Effective 12:01 a.m., on Sept. 22, the Securities and Exchange Commission (“SEC” or “the Commission”) amended the Emergency Order (the “Amended Order”) that it issued on Sept. 18, prohibiting short selling in the publicly traded securities of certain identified financial firms in four principal respects: (1) permitting national securities exchanges to add additional financial firms to the list of firms whose securities are subject to the ban and to delete firms from the list upon their request; (2) permitting short sales as a result of the automatic exercise or assignment of equity options or futures contracts held prior to the Sept. 19 effective date of the original Emergency Order and permitting short sales resulting from assignment of call options, including those written after Sept. 19; (3) extending the market maker exception from the shortsale ban, for the duration of the Order, and setting forth the conditions under which short sales effected as part of bona fide market-making and related hedging activity with respect to derivatives, exchange traded funds (“ETFs”) and exchange traded notes (“ETNs”) are exempt from the ban; and (4) expressly exempting short sales of Rule 144 securities from the ban. The Order, as amended, terminates on Oct. 2, 2008, subject to further extension by the SEC.
Additions to List of Included Financial Firms
The Amended Order expands the list of financial firms in Appendix A to the Sept. 18 Emergency Order to include the publicly traded securities of any issuer identified by any national securities exchange listing such securities as being a “covered security.” The Amended Order requires each of the national exchanges that list the common equity of any financial institutions to publish a list of the “covered securities” on its website. All clients should check the websites of the exchanges for updates to the list. The SEC has authorized the national securities exchanges to exclude from their lists those issuers that choose not to be covered by the short sale ban.
We are including links to the following:
New York Stock Exchange:
American Stock Exchange:
Short Sales Resulting from Options Assignments and Futures Settlements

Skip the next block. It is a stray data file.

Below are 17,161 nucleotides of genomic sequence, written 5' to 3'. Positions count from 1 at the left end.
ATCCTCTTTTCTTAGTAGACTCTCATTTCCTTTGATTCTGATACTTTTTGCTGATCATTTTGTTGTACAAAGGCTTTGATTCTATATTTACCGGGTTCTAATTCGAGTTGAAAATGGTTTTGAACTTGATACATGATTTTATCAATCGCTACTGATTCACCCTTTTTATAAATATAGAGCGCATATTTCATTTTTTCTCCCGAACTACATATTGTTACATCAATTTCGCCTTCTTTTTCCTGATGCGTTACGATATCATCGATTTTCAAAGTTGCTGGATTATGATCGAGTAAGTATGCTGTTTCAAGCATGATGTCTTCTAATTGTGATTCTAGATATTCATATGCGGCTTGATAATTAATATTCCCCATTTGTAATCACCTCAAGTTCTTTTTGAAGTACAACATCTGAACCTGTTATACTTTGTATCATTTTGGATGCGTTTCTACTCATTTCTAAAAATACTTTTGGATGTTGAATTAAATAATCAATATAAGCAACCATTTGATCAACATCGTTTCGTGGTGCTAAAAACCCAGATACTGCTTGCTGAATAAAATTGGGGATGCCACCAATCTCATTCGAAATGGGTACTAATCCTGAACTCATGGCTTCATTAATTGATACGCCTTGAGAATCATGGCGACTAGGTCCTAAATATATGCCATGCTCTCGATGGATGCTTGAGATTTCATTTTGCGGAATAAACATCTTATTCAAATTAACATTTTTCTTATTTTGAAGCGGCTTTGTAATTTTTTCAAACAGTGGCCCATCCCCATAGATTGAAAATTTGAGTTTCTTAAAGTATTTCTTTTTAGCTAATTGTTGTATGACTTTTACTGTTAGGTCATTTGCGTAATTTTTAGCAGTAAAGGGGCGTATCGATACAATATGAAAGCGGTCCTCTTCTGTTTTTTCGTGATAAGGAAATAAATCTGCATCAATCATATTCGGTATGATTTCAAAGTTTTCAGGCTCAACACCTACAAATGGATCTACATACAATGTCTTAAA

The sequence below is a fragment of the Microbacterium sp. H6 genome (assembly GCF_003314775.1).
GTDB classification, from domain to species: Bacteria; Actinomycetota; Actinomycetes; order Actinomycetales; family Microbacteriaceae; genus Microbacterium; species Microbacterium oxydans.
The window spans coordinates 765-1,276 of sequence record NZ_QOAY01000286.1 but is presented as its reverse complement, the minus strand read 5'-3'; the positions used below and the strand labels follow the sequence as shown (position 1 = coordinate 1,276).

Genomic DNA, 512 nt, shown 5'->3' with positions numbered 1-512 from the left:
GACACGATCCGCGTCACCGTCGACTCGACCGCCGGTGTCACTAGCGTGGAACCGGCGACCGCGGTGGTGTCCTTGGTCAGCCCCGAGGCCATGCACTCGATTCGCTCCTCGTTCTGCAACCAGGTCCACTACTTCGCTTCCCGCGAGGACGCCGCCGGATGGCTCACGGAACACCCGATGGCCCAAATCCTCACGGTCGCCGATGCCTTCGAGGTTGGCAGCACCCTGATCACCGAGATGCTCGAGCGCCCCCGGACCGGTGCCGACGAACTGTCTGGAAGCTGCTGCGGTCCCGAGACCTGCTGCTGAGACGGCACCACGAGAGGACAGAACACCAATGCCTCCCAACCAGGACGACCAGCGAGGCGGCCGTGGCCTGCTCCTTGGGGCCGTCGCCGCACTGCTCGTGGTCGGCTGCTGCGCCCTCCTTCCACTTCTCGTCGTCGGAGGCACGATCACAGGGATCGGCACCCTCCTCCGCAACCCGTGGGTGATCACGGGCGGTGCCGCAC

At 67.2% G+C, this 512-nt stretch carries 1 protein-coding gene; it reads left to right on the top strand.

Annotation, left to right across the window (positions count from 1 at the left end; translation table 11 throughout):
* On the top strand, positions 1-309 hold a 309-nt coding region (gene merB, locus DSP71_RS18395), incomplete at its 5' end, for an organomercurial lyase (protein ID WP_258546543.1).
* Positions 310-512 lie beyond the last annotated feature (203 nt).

The Amended Order exempts short sales that occur as a result of the assignment of an equity option, or in connection with the settlement of a futures contract, either of which were held prior to Sept. 19 (the effective date of the original Emergency Order), from the short-sale ban.
In addition, to allow for the creation of long call options, the Amended Order permits short sales resulting from assignments to call writers upon exercise by the holder of the option.
Extension of the Market Maker Exception
The exception for options market makers provided by the original Amended Order expired at midnight on Sept. 19. The amended Order extends the market maker exception from Sept. 22 until the expiration of the Order and permits short sales by any market maker, including an OTC market maker, as part of bona fide market making or hedging activity directly related to bona fide market making in derivatives, ETFs and ETNs in the publicly traded securities of firms subject to the ban. However, if a market maker knows that a transaction will result in a customer or counterparty establishing or increasing an economic net short position, then the market maker is banned from effecting a short sale in the security underlying the derivative, ETF or ETN.
The approach adopted by the Commission in the Amended Order stems from the fact that the SEC does not have regulatory authority over swap agreements. By prohibiting a market maker from selling short to hedge a swap agreement where the market maker knows that its counterparty will be creating or increasing its short exposure, the Commission is attempting to reach a result comparable to that achieved by the United Kingdom’s Financial Services Authority (“FSA”) through the FSA’s outright ban on transactions (including swaps), resulting in increased net short economic exposure in financial firm securities.
We anticipate that the practical effect of the ban on market makers selling short to hedge when doing so would be part of a transaction that creates or expands economic short exposure will be to cause market makers to seek extensive representations from their counterparties in the event that they agree to effect such transactions.
As we noted in a previous Alert, it is unclear how the SEC will ultimately view trading in any instruments that could potentially depress the trading prices of the identified financial firms’ securities.
Exemption for Short Sales of Restricted Securities
The Amended Order expressly exempts any sales of securities pursuant to Rule 144 of the Securities Act of 1933 from the short sale ban.